Reading slumps: who here hates them? *puts both hands up* Recently, I had the misfortune to be in a slump for what felt forever… until I read Bookshop Girl by Chloe Coles.
Bookshop Girl by Chloe Coles
Publication Date: 14th June 2018
Publisher: Hot Key Books
Format: Kindle edition
Synopsis: Bennett’s Bookshop has always been a haven for sixteen-year-old Paige Turner. It’s a place where she can escape from her sleepy hometown, hang out with her best friend, Holly, and also earn some money. But, like so many bookshops, Bennett’s has become a ‘casualty of the high street’ – it’s strapped for cash and going to be torn down. Paige is determined to save it but mobilising a small town like Greysworth is no mean feat.
Time is ticking – but that’s not the only problem Paige has. How is she going to fend off the attractions of beautiful fellow artist, Blaine? And, more importantly, will his anarchist ways make or break her bookshop campaign?
I had been wanting to read Bookshop Girl ever since I clapped eyes on that gorgeous yellow cover, but I kept talking myself out of buying it. Past Me is an idiot. The author, Chloe Coles, walked past me at YALC but I didn’t have the guts to say hello, or buy a copy of her book to get signed. On the train home from YALC, I decided to bite the bullet and finally buy a copy of Bookshop Girl; opting for the Kindle version so I had it on my device instantly. Even though I got it in a matter of minutes, it’s taken me until now to finally sit down and read it. Bookshop Girl is one of Georgia‘s favourite books ever, so it’s fair to say I had some high expectations going in!
I’m running late. Not that I’m actually running. I don’t think I’ve ever run in my entire life.
When Head Office visit and announce Bennett’s Bookshop is closing in a matter of weeks, Paige Turner (yes, that is her real name) is determined to prevent it from becoming another depressing statistic. With the support of her best friend Holly and the local Life Drawing group, Paige hatches a plan to save the bookshop from demolition. Can she pull it off, or will she be distracted by the charms of anarchist Blaine?
As said above, I have been in a bit of a reading slump recently, but Bookshop Girl snapped me right out of it and put a smile on my face at the same time. At 240 pages, it is a shorter book than what I am used to reading in the YA genre, but it also meant it was perfect for reading in one sitting on a Sunday morning.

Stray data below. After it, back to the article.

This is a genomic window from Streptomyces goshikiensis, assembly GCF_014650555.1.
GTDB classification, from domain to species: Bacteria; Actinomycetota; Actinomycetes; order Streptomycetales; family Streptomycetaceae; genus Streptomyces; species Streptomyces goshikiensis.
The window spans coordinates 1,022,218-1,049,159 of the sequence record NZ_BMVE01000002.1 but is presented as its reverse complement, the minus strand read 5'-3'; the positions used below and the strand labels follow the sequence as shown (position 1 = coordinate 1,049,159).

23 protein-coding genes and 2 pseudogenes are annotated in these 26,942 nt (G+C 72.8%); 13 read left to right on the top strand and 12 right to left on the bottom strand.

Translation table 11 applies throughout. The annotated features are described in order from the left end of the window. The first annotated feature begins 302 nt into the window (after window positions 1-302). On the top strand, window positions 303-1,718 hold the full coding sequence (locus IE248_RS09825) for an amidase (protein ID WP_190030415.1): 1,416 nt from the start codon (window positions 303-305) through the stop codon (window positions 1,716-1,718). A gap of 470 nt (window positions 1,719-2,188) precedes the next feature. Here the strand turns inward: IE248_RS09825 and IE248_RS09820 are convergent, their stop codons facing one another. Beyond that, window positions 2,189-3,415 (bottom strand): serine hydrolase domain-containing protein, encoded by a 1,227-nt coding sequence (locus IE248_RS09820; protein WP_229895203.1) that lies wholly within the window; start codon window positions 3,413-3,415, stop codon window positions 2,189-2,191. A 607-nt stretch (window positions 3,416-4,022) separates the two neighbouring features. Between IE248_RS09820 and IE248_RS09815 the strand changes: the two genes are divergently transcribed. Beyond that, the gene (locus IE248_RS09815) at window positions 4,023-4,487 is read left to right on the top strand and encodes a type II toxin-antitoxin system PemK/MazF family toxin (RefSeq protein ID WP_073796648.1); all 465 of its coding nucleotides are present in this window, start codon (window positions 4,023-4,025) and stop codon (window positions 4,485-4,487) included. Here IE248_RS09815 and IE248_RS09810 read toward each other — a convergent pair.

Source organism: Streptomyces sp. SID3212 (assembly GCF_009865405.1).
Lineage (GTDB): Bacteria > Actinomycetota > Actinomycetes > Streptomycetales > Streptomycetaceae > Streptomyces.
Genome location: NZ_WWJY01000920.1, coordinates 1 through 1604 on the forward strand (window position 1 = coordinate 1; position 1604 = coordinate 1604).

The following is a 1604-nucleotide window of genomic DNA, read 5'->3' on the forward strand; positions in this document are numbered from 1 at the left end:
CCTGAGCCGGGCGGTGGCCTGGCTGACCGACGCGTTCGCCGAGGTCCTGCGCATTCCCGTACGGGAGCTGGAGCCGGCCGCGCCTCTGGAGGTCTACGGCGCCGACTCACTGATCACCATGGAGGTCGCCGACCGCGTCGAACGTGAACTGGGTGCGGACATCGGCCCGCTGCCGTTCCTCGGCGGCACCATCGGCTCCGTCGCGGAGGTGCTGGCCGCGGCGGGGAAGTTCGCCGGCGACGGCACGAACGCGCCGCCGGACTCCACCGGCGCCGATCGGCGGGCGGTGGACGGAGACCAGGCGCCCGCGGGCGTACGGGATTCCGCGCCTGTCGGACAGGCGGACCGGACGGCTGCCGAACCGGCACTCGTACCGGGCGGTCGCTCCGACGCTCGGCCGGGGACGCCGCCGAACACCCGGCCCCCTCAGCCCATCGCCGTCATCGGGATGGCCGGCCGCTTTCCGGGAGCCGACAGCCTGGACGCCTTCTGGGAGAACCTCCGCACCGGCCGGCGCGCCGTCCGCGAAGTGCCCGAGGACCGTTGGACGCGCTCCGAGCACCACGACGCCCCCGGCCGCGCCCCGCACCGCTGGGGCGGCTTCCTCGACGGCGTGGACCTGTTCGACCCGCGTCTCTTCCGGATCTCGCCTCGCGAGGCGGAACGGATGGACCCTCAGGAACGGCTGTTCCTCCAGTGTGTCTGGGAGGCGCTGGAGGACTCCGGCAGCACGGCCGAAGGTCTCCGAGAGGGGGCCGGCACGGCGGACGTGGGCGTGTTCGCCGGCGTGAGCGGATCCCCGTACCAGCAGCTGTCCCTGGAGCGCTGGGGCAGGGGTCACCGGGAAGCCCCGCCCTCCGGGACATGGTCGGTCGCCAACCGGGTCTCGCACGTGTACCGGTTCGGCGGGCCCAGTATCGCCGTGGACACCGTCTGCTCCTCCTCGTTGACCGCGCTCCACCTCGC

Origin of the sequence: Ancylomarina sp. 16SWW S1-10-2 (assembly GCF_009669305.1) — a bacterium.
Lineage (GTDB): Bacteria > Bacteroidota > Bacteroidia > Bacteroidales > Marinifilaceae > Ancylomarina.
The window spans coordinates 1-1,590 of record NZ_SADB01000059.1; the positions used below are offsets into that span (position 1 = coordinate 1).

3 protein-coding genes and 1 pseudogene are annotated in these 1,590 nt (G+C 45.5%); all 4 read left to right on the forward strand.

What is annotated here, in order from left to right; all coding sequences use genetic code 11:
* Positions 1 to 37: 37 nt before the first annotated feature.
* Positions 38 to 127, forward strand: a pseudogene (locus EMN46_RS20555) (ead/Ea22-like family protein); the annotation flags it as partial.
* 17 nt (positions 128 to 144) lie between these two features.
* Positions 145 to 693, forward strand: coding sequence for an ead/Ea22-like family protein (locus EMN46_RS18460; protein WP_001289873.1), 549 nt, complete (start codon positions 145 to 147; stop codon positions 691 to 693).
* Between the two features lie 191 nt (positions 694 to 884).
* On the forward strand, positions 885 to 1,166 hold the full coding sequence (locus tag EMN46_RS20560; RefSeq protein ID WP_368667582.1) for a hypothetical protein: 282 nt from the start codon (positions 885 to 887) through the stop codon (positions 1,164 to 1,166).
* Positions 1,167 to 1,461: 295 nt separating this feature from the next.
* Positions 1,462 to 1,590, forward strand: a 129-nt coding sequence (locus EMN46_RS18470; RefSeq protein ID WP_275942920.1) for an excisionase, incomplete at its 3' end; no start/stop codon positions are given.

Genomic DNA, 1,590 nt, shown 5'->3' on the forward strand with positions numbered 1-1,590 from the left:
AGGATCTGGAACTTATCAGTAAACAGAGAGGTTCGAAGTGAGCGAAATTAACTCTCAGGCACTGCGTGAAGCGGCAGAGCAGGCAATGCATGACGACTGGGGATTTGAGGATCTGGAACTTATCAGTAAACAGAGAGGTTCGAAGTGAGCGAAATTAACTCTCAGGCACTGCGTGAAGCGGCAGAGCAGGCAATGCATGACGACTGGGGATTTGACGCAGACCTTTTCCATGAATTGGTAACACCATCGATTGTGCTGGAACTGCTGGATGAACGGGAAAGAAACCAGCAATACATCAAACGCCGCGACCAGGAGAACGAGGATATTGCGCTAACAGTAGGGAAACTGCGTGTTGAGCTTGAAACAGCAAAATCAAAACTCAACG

Paige Turner is a likeable heroine, and her narration is funny and fresh. With plenty of “oh em gees’ and “defos“ scattered throughout the dialogue, this book is ideal for the younger end of YA. However, on the other hand, I think anyone who loves books will find something to enjoy here. I also loved the idea of the Life Drawing group: Sue is the hero I didn’t know I needed.
It is evident how much love Chloe Coles has for books, reading and bookselling, as it shines through the pages. Even though Bookshop Girl is a work of fiction, the tales of shop closures and library cuts are happening up and down the country today, and I hope Bookshop Girl inspires a generation of book lovers to stand up and fight for their right to read. For me, after I read Bookshop Girl, I began to daydream about my own independent bookshop; perhaps I need to awaken my inner Paige Turner and make this a reality.
Books are an escape route. A refuge. They can be a connection to a stranger, someone you’ve never met, who writes something that you hadn’t considered anyone in the world to have felt but you.
After reading Bookshop Girl, I’m even more excited to dive into its sequel Bookshop Girl: Life’s a Beach. Let me tell you, I will be gobbling that up within the next few days. I have a feeling Chloe Coles is going to be an author to watch in the next year or two: mark my words.